kills2.jpgAll around us, tabloids bay for “justice”. They create an appetite for the consumption of the punitive spectacle. This allows us to place a divide between ourselves and an evil which is “out there”.

There are 2 kinds of justice, retributive justice and distributive justice-compassion. (For extensive treatment of this theme see Sea Raven’s blog) True justice consists not of what man meets out to man either directly in anger, vengeance or vigilante activity, or institutionally via the justice system (law, law enforcement, courts and jails).

Rather this has to do with Love, whereby the blessing of G-d is distributed, rather than the wrath of God re-tributed. “Tribute“, the common aspect of the words, means something given or returned. In our tributes, do we give out blessing or meet out punishment?

Love is the ultimate punishment. Even if we do not find love, or we reject it in this life, Love will find us. It won’t “hunt us down” as though we will be able to hide, it will inexhorably reel us in. 

Our encounter with Love, once the deceptions of this world (vanity, fear, anger, myopia, materialism) are stripped away, and we “know as we are known”, will purge us. The torment described in the Lazarus tale in Luke’s gospel (which many mistake for God’s punitive condemnation to “hell”) is the torment of hard transformation.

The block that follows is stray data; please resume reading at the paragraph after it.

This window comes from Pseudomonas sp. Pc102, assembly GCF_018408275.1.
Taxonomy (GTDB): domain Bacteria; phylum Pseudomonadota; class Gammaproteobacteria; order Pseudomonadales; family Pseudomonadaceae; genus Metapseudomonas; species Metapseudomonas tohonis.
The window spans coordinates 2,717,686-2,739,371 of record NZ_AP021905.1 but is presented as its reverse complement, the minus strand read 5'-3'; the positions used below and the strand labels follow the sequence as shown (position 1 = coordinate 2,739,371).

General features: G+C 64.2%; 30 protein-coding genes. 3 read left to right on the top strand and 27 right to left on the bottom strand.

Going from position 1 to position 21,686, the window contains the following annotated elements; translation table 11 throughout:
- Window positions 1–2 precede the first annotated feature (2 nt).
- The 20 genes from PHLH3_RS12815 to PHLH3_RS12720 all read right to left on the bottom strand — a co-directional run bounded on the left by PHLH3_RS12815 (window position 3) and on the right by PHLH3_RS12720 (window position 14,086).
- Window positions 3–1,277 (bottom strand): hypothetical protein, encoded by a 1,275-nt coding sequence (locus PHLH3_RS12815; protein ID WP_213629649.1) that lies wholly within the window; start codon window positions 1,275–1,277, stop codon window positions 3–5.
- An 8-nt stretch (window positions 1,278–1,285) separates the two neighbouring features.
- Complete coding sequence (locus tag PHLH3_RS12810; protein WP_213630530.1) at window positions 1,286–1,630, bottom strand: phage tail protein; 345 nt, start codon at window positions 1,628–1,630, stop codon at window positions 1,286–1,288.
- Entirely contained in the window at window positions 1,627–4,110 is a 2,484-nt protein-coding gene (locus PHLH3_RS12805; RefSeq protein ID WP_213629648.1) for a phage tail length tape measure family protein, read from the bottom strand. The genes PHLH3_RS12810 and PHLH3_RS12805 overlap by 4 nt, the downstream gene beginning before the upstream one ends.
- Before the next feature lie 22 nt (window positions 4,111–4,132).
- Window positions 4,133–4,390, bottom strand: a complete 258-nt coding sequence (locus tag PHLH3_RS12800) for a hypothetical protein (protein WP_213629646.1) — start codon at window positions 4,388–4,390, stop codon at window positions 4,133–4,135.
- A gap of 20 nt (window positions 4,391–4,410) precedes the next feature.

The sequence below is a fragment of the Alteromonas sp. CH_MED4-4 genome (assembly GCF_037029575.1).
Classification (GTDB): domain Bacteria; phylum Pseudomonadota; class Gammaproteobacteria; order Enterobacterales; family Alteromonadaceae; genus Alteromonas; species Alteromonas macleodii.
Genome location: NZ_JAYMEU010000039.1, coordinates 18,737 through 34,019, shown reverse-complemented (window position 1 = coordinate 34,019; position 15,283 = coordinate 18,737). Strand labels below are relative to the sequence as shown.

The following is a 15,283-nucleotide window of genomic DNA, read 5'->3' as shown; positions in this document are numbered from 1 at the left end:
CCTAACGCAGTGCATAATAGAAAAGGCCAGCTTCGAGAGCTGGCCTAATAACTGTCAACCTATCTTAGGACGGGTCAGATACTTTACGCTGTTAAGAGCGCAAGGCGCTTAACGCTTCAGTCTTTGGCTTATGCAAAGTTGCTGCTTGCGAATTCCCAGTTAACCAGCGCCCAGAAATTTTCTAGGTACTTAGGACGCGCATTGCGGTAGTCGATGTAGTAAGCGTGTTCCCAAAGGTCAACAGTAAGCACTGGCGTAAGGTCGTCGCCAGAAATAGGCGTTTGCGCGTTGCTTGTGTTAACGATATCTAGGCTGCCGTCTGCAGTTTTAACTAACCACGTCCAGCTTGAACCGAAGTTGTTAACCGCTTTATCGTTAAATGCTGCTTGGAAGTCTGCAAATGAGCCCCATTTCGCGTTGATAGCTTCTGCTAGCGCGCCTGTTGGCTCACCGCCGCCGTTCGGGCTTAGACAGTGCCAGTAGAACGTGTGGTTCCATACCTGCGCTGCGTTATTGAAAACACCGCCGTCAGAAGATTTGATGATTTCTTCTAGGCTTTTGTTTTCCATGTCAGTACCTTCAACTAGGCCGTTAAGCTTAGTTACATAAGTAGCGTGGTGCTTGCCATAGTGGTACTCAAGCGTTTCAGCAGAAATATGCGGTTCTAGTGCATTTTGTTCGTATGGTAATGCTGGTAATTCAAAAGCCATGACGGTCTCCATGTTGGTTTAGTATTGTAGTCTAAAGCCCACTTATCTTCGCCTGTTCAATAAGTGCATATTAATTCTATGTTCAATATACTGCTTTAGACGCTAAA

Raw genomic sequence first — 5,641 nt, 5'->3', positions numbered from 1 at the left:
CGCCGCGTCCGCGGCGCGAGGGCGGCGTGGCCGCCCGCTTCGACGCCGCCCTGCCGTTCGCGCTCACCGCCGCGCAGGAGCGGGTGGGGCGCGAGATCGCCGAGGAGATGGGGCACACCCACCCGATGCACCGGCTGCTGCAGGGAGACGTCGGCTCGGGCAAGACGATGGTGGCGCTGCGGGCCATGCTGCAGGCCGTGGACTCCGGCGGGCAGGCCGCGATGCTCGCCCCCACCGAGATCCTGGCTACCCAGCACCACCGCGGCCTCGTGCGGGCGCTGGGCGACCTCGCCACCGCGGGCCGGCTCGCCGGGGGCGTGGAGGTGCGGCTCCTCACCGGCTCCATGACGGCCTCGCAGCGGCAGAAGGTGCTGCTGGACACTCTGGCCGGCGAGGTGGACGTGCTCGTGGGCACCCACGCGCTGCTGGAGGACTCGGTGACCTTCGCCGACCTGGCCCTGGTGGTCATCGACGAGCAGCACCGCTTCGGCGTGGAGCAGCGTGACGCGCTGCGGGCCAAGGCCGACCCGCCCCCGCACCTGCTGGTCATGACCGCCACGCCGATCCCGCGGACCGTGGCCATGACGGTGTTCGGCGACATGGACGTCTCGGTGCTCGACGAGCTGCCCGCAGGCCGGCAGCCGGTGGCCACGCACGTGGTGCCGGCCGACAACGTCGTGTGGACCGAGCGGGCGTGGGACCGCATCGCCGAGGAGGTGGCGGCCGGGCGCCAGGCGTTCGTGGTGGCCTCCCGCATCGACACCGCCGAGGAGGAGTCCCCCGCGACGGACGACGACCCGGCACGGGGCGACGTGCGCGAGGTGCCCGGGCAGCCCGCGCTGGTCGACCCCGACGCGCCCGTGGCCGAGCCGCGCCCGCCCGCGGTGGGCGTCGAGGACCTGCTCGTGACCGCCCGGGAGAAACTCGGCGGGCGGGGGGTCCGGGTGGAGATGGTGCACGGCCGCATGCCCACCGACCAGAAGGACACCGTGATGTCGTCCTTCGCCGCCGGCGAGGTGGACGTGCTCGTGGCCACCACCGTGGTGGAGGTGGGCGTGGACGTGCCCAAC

The word for torment in this passage comes from the Greek βάσανοσ which talks of a standard, or touchstone. This is the standard of Love and Truth. The transformation which is forced on the rich man is by radical change of circumstances (such a physical death or traumatic loss), rather than a willing and ongoing co-operation with the transformative spirit. Punishment in the Kingdom of God is a by-product of transformation, not the wrath of some insecure, schitzophrenic deity who delights in “Eternal Love” on the one hand and “Endless Punishment” on the other.

In “Capote”, an opportunity to reveal selfless Love to a desperate and deeply damaged criminal, goes to waste because the one given the chance has chosen to “gain the world”, and thus “looses his soul”, as well as that of the one whom he might have helped.

In “As it is in Heaven”, the village pastor is forced by circumstances away from his illusions of pious grandeur, coming close to killing both himself and the one who channeled life into his world, a great depiction of Hard, and yet incomplete Transformation. As for the majority, they were only too happy to be happy…

How do we view punishment? In determining the answer to this question, surely the chief focus needs to be on the models given us which pertain to mans ultimate destiny, not our more base and short term addictions to retribution? And can we apply all our thoughts about punishment to every case, especially that of ourselves?

Most of us will manage to stay on the right side of the law throughout our lives. But can we see that the punishment all of us will encounter will the the purging fire of Love? The quote from the book of Hebrews is not aimed at the criminal, the sinner or the miscreant, although one might think so based on popular preaching.

Don’t do the mistake of coming to this scripture through the filters of a retributive culture or theology. The uncovering is achieved via consummate love, and its painful or “punitive” elements are only the result of our need to be made whole. The entire process is by grace, not a work of our own righteousness.